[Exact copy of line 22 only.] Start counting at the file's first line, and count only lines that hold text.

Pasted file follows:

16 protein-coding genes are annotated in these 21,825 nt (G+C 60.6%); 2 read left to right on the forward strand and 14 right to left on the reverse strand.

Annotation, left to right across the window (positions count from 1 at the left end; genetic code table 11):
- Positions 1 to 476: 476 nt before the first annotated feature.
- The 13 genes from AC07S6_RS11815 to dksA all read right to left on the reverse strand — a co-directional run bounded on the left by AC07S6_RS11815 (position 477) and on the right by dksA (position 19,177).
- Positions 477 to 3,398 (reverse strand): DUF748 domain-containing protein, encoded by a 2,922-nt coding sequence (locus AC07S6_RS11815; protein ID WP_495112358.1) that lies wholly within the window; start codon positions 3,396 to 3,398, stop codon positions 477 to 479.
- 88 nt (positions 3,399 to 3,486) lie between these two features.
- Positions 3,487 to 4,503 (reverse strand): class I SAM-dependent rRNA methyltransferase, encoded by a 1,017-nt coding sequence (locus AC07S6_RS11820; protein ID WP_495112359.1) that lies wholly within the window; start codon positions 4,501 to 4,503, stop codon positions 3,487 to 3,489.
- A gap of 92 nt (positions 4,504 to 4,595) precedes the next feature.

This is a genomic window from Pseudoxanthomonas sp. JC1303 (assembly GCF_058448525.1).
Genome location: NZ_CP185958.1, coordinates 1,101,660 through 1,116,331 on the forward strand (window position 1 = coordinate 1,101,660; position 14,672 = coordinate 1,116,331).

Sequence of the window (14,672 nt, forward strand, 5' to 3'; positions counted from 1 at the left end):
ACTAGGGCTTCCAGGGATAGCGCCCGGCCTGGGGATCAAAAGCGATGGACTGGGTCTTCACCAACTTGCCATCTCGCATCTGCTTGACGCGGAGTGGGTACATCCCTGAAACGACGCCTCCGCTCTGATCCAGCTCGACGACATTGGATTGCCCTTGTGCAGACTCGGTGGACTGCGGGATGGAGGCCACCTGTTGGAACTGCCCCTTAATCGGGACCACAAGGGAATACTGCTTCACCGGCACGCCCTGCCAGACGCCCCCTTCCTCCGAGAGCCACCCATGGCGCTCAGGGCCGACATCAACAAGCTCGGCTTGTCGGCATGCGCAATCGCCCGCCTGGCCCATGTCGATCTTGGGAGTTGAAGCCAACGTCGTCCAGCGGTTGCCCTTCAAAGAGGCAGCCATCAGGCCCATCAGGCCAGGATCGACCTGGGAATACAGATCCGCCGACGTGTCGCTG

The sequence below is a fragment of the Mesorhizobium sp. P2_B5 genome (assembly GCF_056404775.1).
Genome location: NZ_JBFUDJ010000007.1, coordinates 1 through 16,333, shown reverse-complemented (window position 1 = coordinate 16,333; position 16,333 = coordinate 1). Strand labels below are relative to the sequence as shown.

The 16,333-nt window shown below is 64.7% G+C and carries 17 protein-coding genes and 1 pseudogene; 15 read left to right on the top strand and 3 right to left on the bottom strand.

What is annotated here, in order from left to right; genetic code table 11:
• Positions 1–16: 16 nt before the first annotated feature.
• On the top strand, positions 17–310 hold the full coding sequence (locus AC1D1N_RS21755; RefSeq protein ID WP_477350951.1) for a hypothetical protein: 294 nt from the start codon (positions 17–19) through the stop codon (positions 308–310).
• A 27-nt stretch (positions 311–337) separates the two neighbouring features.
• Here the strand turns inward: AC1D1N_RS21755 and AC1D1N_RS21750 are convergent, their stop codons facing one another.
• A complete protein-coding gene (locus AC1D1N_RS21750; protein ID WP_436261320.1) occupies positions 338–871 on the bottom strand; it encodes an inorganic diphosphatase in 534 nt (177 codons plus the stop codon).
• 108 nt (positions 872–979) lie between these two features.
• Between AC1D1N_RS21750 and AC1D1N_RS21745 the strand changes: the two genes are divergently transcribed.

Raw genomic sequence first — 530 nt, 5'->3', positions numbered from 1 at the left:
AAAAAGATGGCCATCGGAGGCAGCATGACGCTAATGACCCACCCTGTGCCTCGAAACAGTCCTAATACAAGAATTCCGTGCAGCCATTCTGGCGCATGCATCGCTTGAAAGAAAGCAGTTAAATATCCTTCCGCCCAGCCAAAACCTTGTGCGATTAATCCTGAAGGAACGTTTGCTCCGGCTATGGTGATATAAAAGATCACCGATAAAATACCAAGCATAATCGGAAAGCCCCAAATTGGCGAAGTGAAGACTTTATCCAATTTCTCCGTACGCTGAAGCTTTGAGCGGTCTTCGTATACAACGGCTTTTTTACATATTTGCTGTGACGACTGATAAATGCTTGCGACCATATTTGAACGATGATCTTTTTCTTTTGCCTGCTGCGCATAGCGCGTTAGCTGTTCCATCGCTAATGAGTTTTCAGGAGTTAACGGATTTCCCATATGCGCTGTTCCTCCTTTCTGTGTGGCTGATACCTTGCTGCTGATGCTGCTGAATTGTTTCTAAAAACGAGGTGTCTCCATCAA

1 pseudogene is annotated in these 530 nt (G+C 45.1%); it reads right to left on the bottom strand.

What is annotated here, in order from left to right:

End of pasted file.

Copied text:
• 108 nt (positions 872–979) lie between these two features.